Knee pain

July 29, 2011

A quick review: the thigh bone is connected to the hip bone.

It is not uncommon for runners, especially those that have not run before, to experience knee pain. There are a few things that can cause pain in the knee. To offer a disclaimer, I am not diagnosing you and cannot do as well at evaluating your pain as your personal orthopedic.

One cause is related to the main topic that I am going to address. Iliotibial band tightness and friction. The band on the outside of your thigh can become irritated where it runs over a bony projection at the knee. There are a variety of reasons even for this (some we will cover), but that is a topic for another day.

The most popular knee pain is what is known as patellofemoral pain. Often associated with runners. Here are a few of the causes: iliotibial band tightness, calf muscle tightness, irregular boney alignment, quadriceps weakness/tightness, and more commonly hip weakness/tightness.

Hip weakness is difficult to understand without knowing the anatomy of the hip and knee. Bottom line: As you land on the leg your body weight is supported by that leg (hip, knee, and ankle). If there is weakness along that leg then the weight is not supported properly. When the hip is weak the thigh bone (femur) will rotate over a fixed shin bone (tibia). The knee cap (patella) isn’t going anywhere. It is in the tendon at your knee and so when the femur rotates it runs into the back of the patella.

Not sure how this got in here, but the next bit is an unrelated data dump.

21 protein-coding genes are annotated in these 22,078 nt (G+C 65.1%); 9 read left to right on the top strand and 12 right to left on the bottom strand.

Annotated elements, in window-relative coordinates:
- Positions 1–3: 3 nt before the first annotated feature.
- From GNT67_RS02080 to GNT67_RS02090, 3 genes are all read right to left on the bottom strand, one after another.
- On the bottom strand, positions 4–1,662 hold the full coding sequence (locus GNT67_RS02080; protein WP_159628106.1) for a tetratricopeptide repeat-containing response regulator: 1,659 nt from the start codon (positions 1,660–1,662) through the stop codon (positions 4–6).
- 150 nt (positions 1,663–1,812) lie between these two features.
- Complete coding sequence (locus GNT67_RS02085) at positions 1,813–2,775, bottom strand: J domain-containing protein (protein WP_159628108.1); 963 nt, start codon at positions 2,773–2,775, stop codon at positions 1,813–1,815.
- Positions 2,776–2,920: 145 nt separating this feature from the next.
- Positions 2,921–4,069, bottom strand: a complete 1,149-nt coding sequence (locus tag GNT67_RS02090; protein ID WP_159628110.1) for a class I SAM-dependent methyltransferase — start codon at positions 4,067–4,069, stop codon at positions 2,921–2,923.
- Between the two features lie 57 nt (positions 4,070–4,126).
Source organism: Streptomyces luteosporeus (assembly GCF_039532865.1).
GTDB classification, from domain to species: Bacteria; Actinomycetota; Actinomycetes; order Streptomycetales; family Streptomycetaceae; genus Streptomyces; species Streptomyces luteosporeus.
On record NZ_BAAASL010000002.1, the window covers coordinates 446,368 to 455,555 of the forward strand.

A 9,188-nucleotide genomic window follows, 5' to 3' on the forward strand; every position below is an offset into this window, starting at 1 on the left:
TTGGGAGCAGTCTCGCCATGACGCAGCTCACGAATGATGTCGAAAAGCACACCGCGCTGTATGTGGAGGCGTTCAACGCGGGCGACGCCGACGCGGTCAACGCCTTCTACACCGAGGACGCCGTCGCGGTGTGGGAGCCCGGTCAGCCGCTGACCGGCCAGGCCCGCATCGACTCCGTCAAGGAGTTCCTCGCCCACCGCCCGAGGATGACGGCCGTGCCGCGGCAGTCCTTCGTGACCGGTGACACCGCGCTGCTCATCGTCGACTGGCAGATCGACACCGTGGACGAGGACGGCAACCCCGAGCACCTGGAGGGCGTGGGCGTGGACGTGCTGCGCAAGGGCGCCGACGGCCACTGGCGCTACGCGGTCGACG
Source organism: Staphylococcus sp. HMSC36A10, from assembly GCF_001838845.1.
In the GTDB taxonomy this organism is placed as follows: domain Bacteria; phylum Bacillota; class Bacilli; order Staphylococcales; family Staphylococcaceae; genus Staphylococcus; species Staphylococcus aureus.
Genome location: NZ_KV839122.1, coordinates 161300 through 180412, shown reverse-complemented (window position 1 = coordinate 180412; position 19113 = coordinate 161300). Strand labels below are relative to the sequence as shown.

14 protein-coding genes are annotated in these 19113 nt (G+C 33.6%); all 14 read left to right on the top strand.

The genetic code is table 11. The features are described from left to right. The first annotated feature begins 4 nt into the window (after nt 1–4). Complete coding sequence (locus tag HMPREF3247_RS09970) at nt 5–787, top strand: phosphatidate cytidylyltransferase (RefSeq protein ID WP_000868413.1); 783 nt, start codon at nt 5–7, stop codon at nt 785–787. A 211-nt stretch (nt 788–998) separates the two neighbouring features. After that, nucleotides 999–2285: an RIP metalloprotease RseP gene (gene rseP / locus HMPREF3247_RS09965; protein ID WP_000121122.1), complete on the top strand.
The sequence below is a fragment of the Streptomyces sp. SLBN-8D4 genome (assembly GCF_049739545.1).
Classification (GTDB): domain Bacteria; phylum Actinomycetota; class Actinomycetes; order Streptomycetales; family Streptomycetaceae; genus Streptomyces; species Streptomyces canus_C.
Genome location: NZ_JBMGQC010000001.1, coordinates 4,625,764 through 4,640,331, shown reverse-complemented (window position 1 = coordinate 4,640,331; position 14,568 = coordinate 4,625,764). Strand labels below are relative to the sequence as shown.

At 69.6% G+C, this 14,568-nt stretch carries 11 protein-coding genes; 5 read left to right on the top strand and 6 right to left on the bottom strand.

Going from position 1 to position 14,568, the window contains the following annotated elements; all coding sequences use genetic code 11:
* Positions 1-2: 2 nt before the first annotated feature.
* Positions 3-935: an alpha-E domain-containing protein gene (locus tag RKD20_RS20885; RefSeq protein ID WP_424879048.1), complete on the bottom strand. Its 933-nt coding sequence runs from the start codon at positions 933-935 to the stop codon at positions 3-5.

Why is this important? The femur has a groove which the patella rides in. Think of a boat in a canal. In our example the boat isn’t moving, but the canal is. The bottom of the boat is very sensitive. When the canal runs into the boat it is painful. Now do that over 1, 2, 3, or 5 miles. That’s a lot of damage to the boat.

To fix this it is necessary to strengthen the hip. Several exercises that I like are below:

Sidelying hip abduction: Lay on your side and slightly extend your hip, keeping your knee straight. Lift your leg up and hold. Slowly lower back to the floor.

Quadraped hip abduction: On hands and knees, raise leg out to the side and hold. Slowly lower back to the ground.

Band walking: With a resistance band tied in a loop so that it fits around both ankles, walk sideways down a hallway. Step with lead foot and then control (slowly) step with the trail leg. Walk the length of the hallway and then walk back.

Balance rotation: Tie a resistance band to something securely about 3-4 feet from ground. Stand sideways grasping the band with both hands so that there is no slack in the band. Stand on the leg that is closest to where the band is tied. Rotate only the trunk without rotating the unsupported leg. You are only rotating from the hips up. Control the movement back to where you started.

This is a starting point for exercises and is by no means exhaustive. If you are having knee pain, take a break and get the pain under control. Use these exercises and then gradually resume running. Remember, don’t try to start out with a long run. Begin short and slowly work up. Continue using the exercises to strengthen your hips.

Last point to be made: Your hips can never be too strong. And no one has strong enough hips.

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One Response to “Knee pain”

  1. Carey Says:

    Very helpful! I never thought about my hips affecting my knees, but now that you mention it, they get kind of achey too. Thanks!


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